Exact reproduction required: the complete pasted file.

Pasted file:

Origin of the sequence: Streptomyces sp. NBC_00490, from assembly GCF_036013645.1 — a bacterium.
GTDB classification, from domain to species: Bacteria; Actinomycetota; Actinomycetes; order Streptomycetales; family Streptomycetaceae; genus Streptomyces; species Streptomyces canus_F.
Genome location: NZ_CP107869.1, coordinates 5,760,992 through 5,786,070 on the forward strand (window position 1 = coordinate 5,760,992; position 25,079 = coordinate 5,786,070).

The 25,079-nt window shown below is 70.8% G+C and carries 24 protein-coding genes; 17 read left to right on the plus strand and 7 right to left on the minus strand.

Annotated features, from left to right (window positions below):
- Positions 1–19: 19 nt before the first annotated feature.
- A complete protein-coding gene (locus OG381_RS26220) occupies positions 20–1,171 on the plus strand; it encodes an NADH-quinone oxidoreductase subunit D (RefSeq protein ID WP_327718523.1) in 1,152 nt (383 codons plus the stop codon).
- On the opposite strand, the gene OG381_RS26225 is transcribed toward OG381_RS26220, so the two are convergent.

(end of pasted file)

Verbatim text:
Origin of the sequence: Streptomyces sp. NBC_00490, from assembly GCF_036013645.1 — a bacterium.
GTDB classification, from domain to species: Bacteria; Actinomycetota; Actinomycetes; order Streptomycetales; family Streptomycetaceae; genus Streptomyces; species Streptomyces canus_F.
Genome location: NZ_CP107869.1, coordinates 5,760,992 through 5,786,070 on the forward strand (window position 1 = coordinate 5,760,992; position 25,079 = coordinate 5,786,070).

The 25,079-nt window shown below is 70.8% G+C and carries 24 protein-coding genes; 17 read left to right on the plus strand and 7 right to left on the minus strand.

Annotated features, from left to right (window positions below):
- Positions 1–19: 19 nt before the first annotated feature.
- A complete protein-coding gene (locus OG381_RS26220) occupies positions 20–1,171 on the plus strand; it encodes an NADH-quinone oxidoreductase subunit D (RefSeq protein ID WP_327718523.1) in 1,152 nt (383 codons plus the stop codon).
- On the opposite strand, the gene OG381_RS26225 is transcribed toward OG381_RS26220, so the two are convergent.